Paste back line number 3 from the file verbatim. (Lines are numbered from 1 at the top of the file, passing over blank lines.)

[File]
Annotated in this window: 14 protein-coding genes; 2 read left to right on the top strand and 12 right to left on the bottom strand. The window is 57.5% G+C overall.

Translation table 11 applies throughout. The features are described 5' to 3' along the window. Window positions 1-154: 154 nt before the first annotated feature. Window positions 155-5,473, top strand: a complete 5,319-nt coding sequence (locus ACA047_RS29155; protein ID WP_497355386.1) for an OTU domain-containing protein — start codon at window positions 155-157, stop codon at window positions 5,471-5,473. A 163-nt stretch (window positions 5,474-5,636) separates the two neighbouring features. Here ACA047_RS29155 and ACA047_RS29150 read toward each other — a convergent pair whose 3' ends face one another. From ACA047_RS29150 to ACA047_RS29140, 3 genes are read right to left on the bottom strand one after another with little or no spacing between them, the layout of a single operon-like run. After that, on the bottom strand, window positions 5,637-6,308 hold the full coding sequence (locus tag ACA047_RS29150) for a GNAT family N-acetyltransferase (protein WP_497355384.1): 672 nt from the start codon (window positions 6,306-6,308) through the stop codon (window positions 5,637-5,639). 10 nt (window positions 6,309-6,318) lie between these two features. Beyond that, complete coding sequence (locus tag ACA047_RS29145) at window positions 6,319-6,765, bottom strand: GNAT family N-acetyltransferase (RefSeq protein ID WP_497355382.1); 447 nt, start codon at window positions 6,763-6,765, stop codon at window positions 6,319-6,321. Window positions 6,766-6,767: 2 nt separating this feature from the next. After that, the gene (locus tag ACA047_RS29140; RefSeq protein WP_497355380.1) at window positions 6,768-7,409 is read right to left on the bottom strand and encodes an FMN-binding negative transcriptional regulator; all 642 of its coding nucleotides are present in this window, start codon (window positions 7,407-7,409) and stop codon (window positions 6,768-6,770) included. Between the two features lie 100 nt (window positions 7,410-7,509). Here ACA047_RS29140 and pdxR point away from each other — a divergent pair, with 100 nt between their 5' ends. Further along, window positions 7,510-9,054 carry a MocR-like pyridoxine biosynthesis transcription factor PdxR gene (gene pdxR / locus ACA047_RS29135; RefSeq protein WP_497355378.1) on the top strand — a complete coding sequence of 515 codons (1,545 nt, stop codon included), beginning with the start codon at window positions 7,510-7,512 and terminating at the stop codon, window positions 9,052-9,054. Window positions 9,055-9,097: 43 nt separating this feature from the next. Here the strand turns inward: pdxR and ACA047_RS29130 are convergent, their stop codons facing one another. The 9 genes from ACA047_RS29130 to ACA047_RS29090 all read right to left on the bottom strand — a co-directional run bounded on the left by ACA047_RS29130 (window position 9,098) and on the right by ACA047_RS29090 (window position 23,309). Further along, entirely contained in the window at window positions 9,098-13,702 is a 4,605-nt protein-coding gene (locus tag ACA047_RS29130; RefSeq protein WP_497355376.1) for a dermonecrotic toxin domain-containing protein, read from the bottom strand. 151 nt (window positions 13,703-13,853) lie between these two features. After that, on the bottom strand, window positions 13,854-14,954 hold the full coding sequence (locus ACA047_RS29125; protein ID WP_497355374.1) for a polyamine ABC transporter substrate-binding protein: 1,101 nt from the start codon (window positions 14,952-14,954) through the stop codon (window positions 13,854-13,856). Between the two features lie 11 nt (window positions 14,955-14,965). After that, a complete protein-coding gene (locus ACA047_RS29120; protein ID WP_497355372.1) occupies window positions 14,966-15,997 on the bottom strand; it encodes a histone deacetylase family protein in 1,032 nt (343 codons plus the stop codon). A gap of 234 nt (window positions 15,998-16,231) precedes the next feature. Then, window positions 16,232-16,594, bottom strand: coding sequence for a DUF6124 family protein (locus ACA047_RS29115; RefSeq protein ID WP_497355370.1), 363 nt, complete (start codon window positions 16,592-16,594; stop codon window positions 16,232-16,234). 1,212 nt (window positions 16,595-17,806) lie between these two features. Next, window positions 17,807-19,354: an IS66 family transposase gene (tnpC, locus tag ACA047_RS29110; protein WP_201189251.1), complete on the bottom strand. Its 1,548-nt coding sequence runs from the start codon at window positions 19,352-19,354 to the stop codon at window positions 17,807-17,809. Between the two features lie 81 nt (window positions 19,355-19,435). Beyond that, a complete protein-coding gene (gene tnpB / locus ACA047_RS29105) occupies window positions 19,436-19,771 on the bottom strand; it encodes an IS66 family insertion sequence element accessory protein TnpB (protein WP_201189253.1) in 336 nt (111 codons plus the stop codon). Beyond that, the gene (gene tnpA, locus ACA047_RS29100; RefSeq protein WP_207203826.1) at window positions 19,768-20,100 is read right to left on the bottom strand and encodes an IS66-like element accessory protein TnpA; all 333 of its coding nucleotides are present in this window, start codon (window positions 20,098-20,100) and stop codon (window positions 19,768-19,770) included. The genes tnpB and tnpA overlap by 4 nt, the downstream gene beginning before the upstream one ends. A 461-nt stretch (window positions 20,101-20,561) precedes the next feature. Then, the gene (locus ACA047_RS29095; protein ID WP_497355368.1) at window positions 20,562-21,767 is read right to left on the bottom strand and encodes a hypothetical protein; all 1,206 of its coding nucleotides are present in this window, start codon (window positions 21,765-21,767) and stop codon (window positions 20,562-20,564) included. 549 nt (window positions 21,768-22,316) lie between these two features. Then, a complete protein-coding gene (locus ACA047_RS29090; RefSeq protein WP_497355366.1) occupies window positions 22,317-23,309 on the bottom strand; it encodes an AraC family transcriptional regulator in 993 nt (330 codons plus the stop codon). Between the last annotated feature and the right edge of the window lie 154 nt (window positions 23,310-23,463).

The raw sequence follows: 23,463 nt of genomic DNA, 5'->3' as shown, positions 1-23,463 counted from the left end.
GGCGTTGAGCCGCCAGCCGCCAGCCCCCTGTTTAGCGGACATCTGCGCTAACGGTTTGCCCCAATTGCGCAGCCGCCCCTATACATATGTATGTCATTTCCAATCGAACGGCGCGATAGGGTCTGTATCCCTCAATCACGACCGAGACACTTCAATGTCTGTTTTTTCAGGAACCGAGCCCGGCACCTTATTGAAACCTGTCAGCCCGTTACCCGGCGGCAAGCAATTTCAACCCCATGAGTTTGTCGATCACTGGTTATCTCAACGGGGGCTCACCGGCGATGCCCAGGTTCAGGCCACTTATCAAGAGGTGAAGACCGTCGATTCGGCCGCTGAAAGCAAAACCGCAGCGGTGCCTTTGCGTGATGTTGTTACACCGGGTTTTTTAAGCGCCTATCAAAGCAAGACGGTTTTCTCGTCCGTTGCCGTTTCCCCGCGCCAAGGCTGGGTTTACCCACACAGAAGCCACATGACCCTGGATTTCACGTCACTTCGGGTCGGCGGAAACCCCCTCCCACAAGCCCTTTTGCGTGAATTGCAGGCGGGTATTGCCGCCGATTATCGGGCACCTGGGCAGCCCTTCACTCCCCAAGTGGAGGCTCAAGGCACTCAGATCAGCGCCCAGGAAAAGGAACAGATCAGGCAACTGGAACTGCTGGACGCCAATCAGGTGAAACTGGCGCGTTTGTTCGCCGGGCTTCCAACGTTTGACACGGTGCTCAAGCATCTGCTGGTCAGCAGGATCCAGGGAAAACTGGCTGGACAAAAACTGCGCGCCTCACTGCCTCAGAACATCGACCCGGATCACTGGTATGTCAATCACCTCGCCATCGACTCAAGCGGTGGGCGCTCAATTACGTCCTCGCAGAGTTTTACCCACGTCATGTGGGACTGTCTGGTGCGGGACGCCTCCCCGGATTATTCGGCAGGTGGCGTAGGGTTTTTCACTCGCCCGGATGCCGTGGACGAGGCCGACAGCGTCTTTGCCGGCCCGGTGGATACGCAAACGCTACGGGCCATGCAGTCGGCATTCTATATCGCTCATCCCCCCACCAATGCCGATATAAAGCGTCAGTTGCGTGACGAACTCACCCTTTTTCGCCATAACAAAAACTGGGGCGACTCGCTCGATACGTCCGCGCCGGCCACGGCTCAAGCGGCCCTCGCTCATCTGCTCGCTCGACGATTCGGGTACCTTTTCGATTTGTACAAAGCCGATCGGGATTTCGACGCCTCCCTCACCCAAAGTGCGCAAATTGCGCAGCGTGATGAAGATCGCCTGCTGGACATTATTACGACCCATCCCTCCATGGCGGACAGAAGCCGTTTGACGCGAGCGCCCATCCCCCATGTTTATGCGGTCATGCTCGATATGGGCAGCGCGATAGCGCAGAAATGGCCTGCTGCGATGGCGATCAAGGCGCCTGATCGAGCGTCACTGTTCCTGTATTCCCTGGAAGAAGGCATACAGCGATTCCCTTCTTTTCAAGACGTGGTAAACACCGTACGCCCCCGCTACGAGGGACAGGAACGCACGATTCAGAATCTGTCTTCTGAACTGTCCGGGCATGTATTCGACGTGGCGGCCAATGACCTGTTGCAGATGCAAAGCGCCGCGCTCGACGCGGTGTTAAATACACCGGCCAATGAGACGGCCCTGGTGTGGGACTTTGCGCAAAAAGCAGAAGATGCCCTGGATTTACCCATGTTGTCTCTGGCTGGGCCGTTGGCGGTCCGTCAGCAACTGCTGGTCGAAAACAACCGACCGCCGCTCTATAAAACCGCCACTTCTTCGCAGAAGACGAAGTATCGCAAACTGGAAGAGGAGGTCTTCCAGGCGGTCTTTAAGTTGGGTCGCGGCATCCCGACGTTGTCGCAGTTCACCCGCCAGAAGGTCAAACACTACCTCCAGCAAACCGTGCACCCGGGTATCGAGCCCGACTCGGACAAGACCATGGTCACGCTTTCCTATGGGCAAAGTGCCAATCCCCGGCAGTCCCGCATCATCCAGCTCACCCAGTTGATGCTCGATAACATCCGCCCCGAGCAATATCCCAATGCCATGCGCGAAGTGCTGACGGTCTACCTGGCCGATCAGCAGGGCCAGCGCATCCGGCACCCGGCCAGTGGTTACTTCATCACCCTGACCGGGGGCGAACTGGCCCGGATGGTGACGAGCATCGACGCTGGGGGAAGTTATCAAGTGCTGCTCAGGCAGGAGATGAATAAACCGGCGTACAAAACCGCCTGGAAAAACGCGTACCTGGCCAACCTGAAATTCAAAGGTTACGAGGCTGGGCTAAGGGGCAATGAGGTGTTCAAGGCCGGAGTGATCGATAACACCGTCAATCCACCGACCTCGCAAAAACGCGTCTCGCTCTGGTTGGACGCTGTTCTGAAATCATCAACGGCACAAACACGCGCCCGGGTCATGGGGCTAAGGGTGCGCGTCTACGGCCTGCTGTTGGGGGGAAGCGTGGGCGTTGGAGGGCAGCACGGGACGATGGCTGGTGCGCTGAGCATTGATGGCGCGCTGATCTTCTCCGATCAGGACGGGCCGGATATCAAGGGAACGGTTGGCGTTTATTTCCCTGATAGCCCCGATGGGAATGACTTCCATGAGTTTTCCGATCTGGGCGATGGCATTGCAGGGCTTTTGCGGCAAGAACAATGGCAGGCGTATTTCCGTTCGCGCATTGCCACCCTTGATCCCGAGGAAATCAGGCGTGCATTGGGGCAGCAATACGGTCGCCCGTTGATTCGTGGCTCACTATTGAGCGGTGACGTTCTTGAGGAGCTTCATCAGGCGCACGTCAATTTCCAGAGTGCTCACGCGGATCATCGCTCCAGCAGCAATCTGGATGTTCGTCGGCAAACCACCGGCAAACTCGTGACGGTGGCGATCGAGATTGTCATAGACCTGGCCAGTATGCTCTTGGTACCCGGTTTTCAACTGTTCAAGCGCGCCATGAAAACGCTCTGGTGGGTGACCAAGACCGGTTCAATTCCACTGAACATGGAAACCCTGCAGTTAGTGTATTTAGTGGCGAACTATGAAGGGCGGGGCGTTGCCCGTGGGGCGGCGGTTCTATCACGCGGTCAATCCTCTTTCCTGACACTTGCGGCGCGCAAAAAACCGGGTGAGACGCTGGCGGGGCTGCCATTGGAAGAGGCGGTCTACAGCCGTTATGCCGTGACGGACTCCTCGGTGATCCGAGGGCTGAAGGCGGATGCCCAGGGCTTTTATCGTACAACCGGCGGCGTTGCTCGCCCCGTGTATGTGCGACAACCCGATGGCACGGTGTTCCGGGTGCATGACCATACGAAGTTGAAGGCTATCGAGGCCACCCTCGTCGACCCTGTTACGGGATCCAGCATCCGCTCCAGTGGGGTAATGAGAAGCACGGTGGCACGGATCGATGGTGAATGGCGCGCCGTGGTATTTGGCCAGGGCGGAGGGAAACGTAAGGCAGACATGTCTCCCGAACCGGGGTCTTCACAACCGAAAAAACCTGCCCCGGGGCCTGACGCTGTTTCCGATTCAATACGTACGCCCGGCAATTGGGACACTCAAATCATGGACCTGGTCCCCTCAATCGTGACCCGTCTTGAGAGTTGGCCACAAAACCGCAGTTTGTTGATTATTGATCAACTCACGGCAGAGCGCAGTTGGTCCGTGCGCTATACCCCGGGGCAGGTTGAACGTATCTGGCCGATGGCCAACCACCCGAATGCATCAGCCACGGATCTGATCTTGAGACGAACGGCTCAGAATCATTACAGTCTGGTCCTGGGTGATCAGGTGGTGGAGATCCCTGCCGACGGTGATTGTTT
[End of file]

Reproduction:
The raw sequence follows: 23,463 nt of genomic DNA, 5'->3' as shown, positions 1-23,463 counted from the left end.